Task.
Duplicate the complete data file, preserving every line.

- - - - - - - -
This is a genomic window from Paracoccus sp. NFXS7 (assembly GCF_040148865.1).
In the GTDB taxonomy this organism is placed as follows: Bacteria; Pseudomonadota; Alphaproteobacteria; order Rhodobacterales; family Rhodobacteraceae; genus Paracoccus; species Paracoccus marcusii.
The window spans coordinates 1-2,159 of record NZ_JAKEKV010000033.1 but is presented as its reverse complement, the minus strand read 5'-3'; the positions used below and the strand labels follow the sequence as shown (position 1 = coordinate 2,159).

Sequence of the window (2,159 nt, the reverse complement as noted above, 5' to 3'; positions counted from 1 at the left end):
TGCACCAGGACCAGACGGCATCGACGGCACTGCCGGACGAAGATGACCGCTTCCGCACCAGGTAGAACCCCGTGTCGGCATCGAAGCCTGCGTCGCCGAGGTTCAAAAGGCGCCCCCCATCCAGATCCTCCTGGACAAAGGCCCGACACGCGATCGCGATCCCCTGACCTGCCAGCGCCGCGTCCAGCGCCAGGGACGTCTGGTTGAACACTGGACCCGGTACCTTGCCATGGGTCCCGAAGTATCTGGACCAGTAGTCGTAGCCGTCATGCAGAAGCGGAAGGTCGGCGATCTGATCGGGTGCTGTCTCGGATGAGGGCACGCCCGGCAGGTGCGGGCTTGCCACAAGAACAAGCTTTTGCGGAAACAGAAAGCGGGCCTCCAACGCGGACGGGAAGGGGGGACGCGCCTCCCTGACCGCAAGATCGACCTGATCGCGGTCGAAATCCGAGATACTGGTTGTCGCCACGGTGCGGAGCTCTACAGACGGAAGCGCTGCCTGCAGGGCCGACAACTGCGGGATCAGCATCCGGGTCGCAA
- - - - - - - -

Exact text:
This is a genomic window from Paracoccus sp. NFXS7 (assembly GCF_040148865.1).
In the GTDB taxonomy this organism is placed as follows: Bacteria; Pseudomonadota; Alphaproteobacteria; order Rhodobacterales; family Rhodobacteraceae; genus Paracoccus; species Paracoccus marcusii.
The window spans coordinates 1-2,159 of record NZ_JAKEKV010000033.1 but is presented as its reverse complement, the minus strand read 5'-3'; the positions used below and the strand labels follow the sequence as shown (position 1 = coordinate 2,159).

Sequence of the window (2,159 nt, the reverse complement as noted above, 5' to 3'; positions counted from 1 at the left end):
TGCACCAGGACCAGACGGCATCGACGGCACTGCCGGACGAAGATGACCGCTTCCGCACCAGGTAGAACCCCGTGTCGGCATCGAAGCCTGCGTCGCCGAGGTTCAAAAGGCGCCCCCCATCCAGATCCTCCTGGACAAAGGCCCGACACGCGATCGCGATCCCCTGACCTGCCAGCGCCGCGTCCAGCGCCAGGGACGTCTGGTTGAACACTGGACCCGGTACCTTGCCATGGGTCCCGAAGTATCTGGACCAGTAGTCGTAGCCGTCATGCAGAAGCGGAAGGTCGGCGATCTGATCGGGTGCTGTCTCGGATGAGGGCACGCCCGGCAGGTGCGGGCTTGCCACAAGAACAAGCTTTTGCGGAAACAGAAAGCGGGCCTCCAACGCGGACGGGAAGGGGGGACGCGCCTCCCTGACCGCAAGATCGACCTGATCGCGGTCGAAATCCGAGATACTGGTTGTCGCCACGGTGCGGAGCTCTACAGACGGAAGCGCTGCCTGCAGGGCCGACAACTGCGGGATCAGCATCCGGGTCGCAA